Pheasants Forever kicks off its fall 2017 hunting forecast with an in-depth look at the solid news coming out of Kansas
By Tom Carpenter
“Heavy spring precipitation created excellent habitat for the 2017 pheasant nesting season,” reports Jeff Prendergast, Small Game Specialist with the Kansas Department of Wildlife, Parks and Tourism. “However, the late snowstorm in western Kansas impacted nest success on initial attempts in a large area. Cool and wet spring weather caused wheat harvest to be delayed and progress slowly, which typically benefits pheasant production.”
“Pheasant hunting in Kansas should be fair to good this year,” predicts Prendergast. “Excellent conditions in 2016 – combined with high overwinter survival – led to another increase in the pheasant crow survey this year and returned the index to the pre-drought average. This included stable or increasing crow surveys across all four regions in the primary pheasant range.”
“Given good conditions for re-nesting, early losses were overcome,” he adds, “resulting in statewide roadside counts similar to 2016. Given this information, we expect hunters to see similar numbers of birds.”
“Kansas continues to maintain one of the best pheasant populations in the country,” states Prendergast, “and the fall harvest will again be among the leading states.”
“The best areas for hunting this year will likely be in the northern half of the Kansas pheasant range,” says Prendergast. His regional predictions and suggestions follow. Take note of the amount of land available for public pheasant hunting in each region. Kansas is a leader in providing good access to quality upland hunting acres.
<75,576 acres of public land and 289,278 acres of WIHA open to hunters this fall.>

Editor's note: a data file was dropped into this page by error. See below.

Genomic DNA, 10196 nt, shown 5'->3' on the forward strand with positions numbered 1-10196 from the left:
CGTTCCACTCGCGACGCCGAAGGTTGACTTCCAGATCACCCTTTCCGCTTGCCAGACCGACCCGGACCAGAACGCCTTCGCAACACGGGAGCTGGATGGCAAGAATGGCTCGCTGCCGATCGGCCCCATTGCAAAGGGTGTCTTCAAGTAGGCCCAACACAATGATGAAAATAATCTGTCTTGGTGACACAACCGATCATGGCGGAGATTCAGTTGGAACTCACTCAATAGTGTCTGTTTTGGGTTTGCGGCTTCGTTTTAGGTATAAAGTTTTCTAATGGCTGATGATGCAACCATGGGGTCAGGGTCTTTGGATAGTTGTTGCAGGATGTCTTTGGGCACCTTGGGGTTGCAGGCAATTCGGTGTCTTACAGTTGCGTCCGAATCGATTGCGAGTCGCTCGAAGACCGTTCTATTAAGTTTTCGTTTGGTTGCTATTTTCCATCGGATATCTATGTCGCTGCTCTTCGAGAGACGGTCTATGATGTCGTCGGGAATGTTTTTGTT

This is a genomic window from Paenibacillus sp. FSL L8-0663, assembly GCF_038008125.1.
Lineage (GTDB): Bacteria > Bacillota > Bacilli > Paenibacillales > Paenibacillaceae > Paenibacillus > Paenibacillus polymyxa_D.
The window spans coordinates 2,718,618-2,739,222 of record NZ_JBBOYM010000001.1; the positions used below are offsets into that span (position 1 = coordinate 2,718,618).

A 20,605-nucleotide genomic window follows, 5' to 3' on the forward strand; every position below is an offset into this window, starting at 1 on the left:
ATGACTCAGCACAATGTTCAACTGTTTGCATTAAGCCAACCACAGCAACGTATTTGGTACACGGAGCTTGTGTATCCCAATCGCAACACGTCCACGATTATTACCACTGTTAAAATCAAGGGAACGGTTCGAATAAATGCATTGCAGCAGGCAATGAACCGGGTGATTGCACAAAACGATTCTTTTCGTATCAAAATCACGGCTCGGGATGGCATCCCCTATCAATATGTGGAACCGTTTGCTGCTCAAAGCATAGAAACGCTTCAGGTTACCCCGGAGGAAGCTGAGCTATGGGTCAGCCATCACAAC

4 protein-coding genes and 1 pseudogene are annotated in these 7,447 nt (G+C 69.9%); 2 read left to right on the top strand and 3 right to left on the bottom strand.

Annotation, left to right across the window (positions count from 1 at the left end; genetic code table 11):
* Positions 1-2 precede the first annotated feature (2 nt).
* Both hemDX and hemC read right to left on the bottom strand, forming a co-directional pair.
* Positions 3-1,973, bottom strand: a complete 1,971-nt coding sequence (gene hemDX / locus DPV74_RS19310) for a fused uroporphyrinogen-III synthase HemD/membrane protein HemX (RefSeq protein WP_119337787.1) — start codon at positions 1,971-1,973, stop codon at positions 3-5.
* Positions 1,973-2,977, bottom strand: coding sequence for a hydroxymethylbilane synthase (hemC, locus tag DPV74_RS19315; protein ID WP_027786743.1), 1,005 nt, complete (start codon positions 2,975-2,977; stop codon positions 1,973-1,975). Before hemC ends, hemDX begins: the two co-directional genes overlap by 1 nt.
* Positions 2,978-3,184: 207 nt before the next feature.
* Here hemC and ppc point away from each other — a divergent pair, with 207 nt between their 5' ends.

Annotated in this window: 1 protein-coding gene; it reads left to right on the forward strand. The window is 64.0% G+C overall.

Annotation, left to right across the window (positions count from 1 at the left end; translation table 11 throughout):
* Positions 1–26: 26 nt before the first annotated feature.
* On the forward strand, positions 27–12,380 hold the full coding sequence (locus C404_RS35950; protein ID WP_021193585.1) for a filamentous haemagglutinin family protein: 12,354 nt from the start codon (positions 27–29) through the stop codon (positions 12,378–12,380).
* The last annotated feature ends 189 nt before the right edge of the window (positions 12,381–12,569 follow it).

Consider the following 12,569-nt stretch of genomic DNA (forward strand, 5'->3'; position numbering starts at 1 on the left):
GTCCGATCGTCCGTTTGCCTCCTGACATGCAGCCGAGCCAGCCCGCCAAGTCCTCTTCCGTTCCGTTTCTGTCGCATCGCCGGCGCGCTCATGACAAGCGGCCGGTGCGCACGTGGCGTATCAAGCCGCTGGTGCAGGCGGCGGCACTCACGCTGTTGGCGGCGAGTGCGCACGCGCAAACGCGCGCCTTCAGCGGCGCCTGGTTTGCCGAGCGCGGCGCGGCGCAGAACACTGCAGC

“Pheasant hunters should expect good opportunities throughout most of the region,” says Prendergast. “The Smoky Hills spring crow survey saw large increases, followed by large increases in the summer roadside counts. Spring precipitation created good nesting conditions. The highest roadside counts were recorded in the northern half of the region.”
South Central Prairies
<19,534 acres of public land and 62,350 acres of WIHA open to hunters this fall.>
“Pheasant hunters should expect a pretty good season in the area this year,” says Prendergast. “The spring pheasant crow survey indicated a 27 percent increase from 2016. The summer roadside survey was relatively stable for the region. The highest pheasant densities will be in the northwestern portion of the region.”
<12,889 acres of public land and 337,063 acres of WIHA open to hunters this fall.>
Fair to Good.
“The Northern High Plains, our Northwest, maintained the highest regional pheasant index on the roadside survey this year, despite slight declines from 2016,” says Prendergast. “The highest pheasant densities in the region will be found in the northeastern portion and southern tier of counties.”
<111,079 acres of public land and 170,959 acres of WIHA open to hunters this fall.>
Fair to good.
“The regional pheasant crow index increased again this year to near all-time highs,” says Prendergast. “However, the roadside surveys showed significant declines, most likely due to the early spring snowfall’s impact on nesting hens. Adult pheasant carryover should help offset some of reduced production. The highest densities will be in the eastern half of the region, where the snowfall wasn’t as extreme.”
<60,559 acres of public land and 54,218 of WIHA open to hunters this fall.>
Poor, but pockets of habitat in the northwestern portion of the region
“Spring crow counts this year declined from 2016,” ays Prendergast. “Roadside surveys saw large decreases with pheasants being observed on just one route in 2017. Pheasant densities across this region are typically low.”
<128,371 acres of public land and 57,668 acres of WIHA open to hunters this fall.>
“This region is on the eastern edge of pheasant range in Kansas and offers limited opportunity,” says Prendergast. “Pheasant densities have always been relatively low throughout the Flint Hills and the highest densities are typically found on the western edge and northwest corner of the region.”
Kansas Hunting Tip
*“I don’t have anywhere I can hunt” is an undefendable excuse when it comes to ignoring Kansas for any kind of upland hunt. Just take a look at the public land and walk-in counts in the above regional reports, and add another 114,000 or so acres in the Osage Cuestas, for over 1.5 million publicly accessible acres.
2017 Kansas Upland Bird Forecast
Kansas Public Hunting Opportunities Page
Kansas 2017 Fall Hunting Atlas
Tom Carpenter is Digital Content Manager for Pheasants Forever.